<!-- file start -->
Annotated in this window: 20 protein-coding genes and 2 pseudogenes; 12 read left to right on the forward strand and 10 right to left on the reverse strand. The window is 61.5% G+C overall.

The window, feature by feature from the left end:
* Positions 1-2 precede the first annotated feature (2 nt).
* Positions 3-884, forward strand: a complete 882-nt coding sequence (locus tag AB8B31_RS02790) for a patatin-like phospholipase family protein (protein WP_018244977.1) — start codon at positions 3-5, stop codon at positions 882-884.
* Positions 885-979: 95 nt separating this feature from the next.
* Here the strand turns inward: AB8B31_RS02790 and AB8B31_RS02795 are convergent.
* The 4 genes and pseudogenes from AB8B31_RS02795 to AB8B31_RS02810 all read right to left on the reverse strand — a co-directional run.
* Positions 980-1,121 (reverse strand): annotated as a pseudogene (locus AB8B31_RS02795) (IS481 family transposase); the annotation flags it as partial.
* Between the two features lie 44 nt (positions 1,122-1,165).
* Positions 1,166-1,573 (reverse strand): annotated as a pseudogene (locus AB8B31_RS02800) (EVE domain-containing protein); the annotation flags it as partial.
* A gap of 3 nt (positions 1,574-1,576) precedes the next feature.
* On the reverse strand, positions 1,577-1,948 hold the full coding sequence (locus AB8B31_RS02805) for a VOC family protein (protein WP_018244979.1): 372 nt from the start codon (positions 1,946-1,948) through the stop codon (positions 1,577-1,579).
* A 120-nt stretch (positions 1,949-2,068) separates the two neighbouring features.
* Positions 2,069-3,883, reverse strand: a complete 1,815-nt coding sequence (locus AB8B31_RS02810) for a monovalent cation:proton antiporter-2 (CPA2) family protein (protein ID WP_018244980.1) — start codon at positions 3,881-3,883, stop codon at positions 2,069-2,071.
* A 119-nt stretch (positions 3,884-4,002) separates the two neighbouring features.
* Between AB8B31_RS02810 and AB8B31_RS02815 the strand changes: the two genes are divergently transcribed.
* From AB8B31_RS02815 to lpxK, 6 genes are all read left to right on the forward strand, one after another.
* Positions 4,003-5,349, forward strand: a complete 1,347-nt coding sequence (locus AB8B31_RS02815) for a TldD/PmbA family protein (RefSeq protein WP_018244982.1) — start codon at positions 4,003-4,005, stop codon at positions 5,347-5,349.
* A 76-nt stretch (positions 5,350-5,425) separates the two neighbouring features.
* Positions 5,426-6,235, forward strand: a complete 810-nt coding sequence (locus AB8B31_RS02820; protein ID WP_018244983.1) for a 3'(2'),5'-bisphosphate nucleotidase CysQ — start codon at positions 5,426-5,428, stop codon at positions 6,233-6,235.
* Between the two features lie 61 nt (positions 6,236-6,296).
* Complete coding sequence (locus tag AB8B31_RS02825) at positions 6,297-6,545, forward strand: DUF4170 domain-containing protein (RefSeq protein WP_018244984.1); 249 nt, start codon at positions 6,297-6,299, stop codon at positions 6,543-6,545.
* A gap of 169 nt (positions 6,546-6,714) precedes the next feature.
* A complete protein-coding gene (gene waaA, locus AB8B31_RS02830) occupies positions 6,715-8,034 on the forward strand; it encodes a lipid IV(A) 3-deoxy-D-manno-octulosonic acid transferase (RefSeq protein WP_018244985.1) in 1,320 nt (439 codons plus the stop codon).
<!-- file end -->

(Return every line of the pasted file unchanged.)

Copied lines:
Annotated in this window: 20 protein-coding genes and 2 pseudogenes; 12 read left to right on the forward strand and 10 right to left on the reverse strand. The window is 61.5% G+C overall.

The window, feature by feature from the left end:
* Positions 1-2 precede the first annotated feature (2 nt).
* Positions 3-884, forward strand: a complete 882-nt coding sequence (locus tag AB8B31_RS02790) for a patatin-like phospholipase family protein (protein WP_018244977.1) — start codon at positions 3-5, stop codon at positions 882-884.
* Positions 885-979: 95 nt separating this feature from the next.
* Here the strand turns inward: AB8B31_RS02790 and AB8B31_RS02795 are convergent.
* The 4 genes and pseudogenes from AB8B31_RS02795 to AB8B31_RS02810 all read right to left on the reverse strand — a co-directional run.
* Positions 980-1,121 (reverse strand): annotated as a pseudogene (locus AB8B31_RS02795) (IS481 family transposase); the annotation flags it as partial.
* Between the two features lie 44 nt (positions 1,122-1,165).
* Positions 1,166-1,573 (reverse strand): annotated as a pseudogene (locus AB8B31_RS02800) (EVE domain-containing protein); the annotation flags it as partial.
* A gap of 3 nt (positions 1,574-1,576) precedes the next feature.
* On the reverse strand, positions 1,577-1,948 hold the full coding sequence (locus AB8B31_RS02805) for a VOC family protein (protein WP_018244979.1): 372 nt from the start codon (positions 1,946-1,948) through the stop codon (positions 1,577-1,579).
* A 120-nt stretch (positions 1,949-2,068) separates the two neighbouring features.
* Positions 2,069-3,883, reverse strand: a complete 1,815-nt coding sequence (locus AB8B31_RS02810) for a monovalent cation:proton antiporter-2 (CPA2) family protein (protein ID WP_018244980.1) — start codon at positions 3,881-3,883, stop codon at positions 2,069-2,071.
* A 119-nt stretch (positions 3,884-4,002) separates the two neighbouring features.
* Between AB8B31_RS02810 and AB8B31_RS02815 the strand changes: the two genes are divergently transcribed.
* From AB8B31_RS02815 to lpxK, 6 genes are all read left to right on the forward strand, one after another.
* Positions 4,003-5,349, forward strand: a complete 1,347-nt coding sequence (locus AB8B31_RS02815) for a TldD/PmbA family protein (RefSeq protein WP_018244982.1) — start codon at positions 4,003-4,005, stop codon at positions 5,347-5,349.
* A 76-nt stretch (positions 5,350-5,425) separates the two neighbouring features.
* Positions 5,426-6,235, forward strand: a complete 810-nt coding sequence (locus AB8B31_RS02820; protein ID WP_018244983.1) for a 3'(2'),5'-bisphosphate nucleotidase CysQ — start codon at positions 5,426-5,428, stop codon at positions 6,233-6,235.
* Between the two features lie 61 nt (positions 6,236-6,296).
* Complete coding sequence (locus tag AB8B31_RS02825) at positions 6,297-6,545, forward strand: DUF4170 domain-containing protein (RefSeq protein WP_018244984.1); 249 nt, start codon at positions 6,297-6,299, stop codon at positions 6,543-6,545.
* A gap of 169 nt (positions 6,546-6,714) precedes the next feature.
* A complete protein-coding gene (gene waaA, locus AB8B31_RS02830) occupies positions 6,715-8,034 on the forward strand; it encodes a lipid IV(A) 3-deoxy-D-manno-octulosonic acid transferase (RefSeq protein WP_018244985.1) in 1,320 nt (439 codons plus the stop codon).